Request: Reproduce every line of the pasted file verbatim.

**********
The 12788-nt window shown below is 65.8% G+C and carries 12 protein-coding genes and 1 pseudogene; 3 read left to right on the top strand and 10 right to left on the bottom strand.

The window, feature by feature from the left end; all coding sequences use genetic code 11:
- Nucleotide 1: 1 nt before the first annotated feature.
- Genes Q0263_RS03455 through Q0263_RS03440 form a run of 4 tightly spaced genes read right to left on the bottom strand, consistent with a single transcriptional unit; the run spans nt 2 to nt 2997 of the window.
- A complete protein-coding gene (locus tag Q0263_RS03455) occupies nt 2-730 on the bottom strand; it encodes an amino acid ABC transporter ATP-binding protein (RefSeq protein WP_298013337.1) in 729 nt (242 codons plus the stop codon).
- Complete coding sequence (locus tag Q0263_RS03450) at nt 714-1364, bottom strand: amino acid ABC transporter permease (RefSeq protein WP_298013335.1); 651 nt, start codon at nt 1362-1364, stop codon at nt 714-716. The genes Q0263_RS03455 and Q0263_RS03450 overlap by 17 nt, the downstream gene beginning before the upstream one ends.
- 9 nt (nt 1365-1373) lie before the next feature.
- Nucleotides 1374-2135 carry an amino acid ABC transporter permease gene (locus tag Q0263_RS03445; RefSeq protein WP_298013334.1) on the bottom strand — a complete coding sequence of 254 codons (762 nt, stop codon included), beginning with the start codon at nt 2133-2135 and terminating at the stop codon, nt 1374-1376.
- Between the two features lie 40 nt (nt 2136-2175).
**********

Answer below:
The 12788-nt window shown below is 65.8% G+C and carries 12 protein-coding genes and 1 pseudogene; 3 read left to right on the top strand and 10 right to left on the bottom strand.

The window, feature by feature from the left end; all coding sequences use genetic code 11:
- Nucleotide 1: 1 nt before the first annotated feature.
- Genes Q0263_RS03455 through Q0263_RS03440 form a run of 4 tightly spaced genes read right to left on the bottom strand, consistent with a single transcriptional unit; the run spans nt 2 to nt 2997 of the window.
- A complete protein-coding gene (locus tag Q0263_RS03455) occupies nt 2-730 on the bottom strand; it encodes an amino acid ABC transporter ATP-binding protein (RefSeq protein WP_298013337.1) in 729 nt (242 codons plus the stop codon).
- Complete coding sequence (locus tag Q0263_RS03450) at nt 714-1364, bottom strand: amino acid ABC transporter permease (RefSeq protein WP_298013335.1); 651 nt, start codon at nt 1362-1364, stop codon at nt 714-716. The genes Q0263_RS03455 and Q0263_RS03450 overlap by 17 nt, the downstream gene beginning before the upstream one ends.
- 9 nt (nt 1365-1373) lie before the next feature.
- Nucleotides 1374-2135 carry an amino acid ABC transporter permease gene (locus tag Q0263_RS03445; RefSeq protein WP_298013334.1) on the bottom strand — a complete coding sequence of 254 codons (762 nt, stop codon included), beginning with the start codon at nt 2133-2135 and terminating at the stop codon, nt 1374-1376.
- Between the two features lie 40 nt (nt 2136-2175).